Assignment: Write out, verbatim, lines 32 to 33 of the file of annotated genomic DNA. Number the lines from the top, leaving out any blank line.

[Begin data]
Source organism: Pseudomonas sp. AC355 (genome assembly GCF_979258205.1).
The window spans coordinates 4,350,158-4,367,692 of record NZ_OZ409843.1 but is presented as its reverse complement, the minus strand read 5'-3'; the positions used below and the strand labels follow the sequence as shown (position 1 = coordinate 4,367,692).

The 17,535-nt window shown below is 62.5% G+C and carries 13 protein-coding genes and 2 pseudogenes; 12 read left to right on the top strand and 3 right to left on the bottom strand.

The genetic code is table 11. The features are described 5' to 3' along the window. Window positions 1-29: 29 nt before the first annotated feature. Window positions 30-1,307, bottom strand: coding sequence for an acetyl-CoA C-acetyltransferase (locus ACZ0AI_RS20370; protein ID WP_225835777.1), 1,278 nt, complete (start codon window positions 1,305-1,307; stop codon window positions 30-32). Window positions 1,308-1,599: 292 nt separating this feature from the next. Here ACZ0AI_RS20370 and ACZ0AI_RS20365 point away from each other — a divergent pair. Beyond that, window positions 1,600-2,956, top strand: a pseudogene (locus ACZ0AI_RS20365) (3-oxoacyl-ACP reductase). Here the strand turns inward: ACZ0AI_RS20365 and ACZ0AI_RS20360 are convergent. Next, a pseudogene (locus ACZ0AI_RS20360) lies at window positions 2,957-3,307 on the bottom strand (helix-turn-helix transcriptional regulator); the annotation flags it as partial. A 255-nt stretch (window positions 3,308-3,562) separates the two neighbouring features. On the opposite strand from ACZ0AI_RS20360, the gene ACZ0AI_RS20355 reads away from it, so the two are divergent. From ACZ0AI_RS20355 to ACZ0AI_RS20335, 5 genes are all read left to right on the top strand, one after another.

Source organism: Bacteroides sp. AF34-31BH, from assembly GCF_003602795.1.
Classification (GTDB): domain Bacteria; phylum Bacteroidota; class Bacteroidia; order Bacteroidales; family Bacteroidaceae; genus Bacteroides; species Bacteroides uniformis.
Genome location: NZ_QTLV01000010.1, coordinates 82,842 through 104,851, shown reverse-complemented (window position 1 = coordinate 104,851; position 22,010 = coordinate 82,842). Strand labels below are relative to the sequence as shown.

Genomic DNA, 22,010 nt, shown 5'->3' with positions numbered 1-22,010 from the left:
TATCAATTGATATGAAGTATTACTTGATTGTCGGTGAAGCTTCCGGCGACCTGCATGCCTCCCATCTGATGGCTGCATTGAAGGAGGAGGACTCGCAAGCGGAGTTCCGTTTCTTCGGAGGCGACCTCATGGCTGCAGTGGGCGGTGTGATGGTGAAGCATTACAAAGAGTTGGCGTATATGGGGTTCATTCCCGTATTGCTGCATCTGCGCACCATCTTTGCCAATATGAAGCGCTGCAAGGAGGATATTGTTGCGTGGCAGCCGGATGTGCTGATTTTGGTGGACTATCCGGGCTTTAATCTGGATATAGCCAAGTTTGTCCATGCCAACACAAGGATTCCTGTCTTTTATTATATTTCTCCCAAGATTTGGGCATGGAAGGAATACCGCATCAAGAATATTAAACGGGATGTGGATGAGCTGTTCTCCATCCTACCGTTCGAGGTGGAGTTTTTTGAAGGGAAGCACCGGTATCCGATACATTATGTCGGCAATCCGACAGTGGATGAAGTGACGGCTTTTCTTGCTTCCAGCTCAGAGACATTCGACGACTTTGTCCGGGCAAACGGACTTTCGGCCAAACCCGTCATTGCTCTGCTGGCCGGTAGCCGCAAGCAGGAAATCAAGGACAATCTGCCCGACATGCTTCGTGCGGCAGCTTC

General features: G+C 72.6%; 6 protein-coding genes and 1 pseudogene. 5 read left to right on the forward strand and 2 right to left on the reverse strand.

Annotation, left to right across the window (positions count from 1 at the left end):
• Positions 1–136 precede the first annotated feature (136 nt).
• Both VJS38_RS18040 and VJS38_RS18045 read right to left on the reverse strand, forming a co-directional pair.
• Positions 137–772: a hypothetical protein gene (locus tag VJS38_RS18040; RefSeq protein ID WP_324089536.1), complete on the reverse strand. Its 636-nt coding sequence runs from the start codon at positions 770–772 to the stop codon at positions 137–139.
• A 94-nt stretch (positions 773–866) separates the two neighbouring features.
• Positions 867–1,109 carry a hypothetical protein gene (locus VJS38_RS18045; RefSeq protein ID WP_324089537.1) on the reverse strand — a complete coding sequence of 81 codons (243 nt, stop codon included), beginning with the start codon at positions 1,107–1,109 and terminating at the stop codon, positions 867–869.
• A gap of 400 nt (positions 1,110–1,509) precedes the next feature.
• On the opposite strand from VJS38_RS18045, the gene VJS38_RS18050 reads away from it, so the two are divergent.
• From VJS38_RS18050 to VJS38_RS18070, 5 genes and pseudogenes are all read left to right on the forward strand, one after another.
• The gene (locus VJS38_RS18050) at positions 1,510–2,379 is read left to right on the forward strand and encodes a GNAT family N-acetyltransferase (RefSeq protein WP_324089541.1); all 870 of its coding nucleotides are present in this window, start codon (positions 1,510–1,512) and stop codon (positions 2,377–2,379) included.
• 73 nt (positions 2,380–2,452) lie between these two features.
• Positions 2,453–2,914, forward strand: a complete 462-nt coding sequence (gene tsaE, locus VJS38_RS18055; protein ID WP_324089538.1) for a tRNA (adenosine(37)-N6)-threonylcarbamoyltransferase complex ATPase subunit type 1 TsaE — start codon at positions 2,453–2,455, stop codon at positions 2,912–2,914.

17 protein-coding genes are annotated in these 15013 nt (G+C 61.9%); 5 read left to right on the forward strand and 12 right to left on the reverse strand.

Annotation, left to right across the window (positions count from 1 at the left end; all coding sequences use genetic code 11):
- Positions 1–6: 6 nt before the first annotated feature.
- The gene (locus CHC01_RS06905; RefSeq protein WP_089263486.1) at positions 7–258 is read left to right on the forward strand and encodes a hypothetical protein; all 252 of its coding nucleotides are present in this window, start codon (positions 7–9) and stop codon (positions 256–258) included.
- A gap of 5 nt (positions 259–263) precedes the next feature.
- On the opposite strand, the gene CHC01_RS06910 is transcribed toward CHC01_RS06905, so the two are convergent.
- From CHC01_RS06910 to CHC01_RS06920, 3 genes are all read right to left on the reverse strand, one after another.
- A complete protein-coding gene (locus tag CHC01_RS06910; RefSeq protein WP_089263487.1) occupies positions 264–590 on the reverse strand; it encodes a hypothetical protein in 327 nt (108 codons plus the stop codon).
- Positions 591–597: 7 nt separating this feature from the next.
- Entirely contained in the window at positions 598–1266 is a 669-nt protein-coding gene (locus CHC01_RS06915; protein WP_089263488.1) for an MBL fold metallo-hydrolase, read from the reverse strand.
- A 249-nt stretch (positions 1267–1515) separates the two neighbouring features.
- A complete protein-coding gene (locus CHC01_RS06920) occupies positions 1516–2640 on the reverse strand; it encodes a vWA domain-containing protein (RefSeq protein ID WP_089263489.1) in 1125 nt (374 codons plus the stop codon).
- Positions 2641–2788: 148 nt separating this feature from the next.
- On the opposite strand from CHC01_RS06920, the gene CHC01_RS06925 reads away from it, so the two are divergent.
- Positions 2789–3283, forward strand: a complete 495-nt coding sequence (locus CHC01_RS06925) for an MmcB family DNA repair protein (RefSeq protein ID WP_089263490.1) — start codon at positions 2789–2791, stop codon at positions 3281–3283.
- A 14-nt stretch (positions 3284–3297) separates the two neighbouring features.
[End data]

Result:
- Entirely contained in the window at positions 598–1266 is a 669-nt protein-coding gene (locus CHC01_RS06915; protein WP_089263488.1) for an MBL fold metallo-hydrolase, read from the reverse strand.
- A 249-nt stretch (positions 1267–1515) separates the two neighbouring features.